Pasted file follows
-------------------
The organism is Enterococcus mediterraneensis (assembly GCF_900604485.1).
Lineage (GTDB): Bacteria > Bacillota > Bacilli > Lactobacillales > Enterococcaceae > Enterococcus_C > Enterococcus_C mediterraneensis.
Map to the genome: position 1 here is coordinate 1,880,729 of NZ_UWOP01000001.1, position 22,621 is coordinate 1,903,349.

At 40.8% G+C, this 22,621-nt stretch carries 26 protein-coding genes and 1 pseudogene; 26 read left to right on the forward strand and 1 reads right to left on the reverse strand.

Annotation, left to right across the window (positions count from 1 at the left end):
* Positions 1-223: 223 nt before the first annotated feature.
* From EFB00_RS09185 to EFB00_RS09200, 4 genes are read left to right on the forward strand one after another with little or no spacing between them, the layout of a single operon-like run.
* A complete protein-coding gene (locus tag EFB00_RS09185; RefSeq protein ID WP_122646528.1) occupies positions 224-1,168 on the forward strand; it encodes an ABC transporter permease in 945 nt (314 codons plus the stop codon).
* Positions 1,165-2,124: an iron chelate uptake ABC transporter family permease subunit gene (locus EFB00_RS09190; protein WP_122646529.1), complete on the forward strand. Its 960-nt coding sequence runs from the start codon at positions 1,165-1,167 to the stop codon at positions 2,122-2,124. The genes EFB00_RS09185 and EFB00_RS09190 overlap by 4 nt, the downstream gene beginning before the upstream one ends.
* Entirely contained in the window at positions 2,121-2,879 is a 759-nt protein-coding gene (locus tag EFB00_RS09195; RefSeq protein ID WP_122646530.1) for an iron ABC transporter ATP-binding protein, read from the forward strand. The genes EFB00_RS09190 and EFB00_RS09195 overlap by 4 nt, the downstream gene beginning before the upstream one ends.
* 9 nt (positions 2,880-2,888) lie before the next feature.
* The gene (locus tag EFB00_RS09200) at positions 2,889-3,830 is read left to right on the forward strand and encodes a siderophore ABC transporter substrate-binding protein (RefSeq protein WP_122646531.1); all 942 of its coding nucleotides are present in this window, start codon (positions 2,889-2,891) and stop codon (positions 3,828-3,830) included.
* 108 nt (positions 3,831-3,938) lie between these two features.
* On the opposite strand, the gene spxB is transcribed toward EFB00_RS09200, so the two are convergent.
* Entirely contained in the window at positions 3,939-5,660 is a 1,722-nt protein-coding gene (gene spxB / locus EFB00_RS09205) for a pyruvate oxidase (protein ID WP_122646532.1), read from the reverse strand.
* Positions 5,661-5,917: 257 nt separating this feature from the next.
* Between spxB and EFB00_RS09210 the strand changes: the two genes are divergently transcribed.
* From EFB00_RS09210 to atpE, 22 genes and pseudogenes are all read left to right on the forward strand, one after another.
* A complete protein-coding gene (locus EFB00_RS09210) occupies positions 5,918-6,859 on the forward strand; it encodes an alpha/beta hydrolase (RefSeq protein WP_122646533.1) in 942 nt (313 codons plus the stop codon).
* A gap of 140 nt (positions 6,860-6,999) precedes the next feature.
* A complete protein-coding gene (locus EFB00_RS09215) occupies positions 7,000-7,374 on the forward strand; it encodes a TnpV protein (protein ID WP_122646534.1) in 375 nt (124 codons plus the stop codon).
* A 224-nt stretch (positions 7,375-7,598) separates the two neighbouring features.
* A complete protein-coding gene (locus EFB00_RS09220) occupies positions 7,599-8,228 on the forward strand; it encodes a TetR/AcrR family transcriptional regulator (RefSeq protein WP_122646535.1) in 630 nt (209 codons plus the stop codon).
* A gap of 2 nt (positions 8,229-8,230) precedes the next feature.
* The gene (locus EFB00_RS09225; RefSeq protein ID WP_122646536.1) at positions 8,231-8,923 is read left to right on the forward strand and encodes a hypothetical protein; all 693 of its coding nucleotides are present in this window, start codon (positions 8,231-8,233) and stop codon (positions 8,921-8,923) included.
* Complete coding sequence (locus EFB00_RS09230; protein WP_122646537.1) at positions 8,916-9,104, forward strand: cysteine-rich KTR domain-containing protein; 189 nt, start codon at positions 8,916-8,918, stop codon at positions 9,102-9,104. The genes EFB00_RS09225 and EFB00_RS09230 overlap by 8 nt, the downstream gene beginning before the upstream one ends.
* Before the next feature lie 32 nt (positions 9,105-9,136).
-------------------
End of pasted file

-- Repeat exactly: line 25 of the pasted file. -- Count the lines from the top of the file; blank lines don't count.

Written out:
* The gene (locus EFB00_RS09225; RefSeq protein ID WP_122646536.1) at positions 8,231-8,923 is read left to right on the forward strand and encodes a hypothetical protein; all 693 of its coding nucleotides are present in this window, start codon (positions 8,231-8,233) and stop codon (positions 8,921-8,923) included.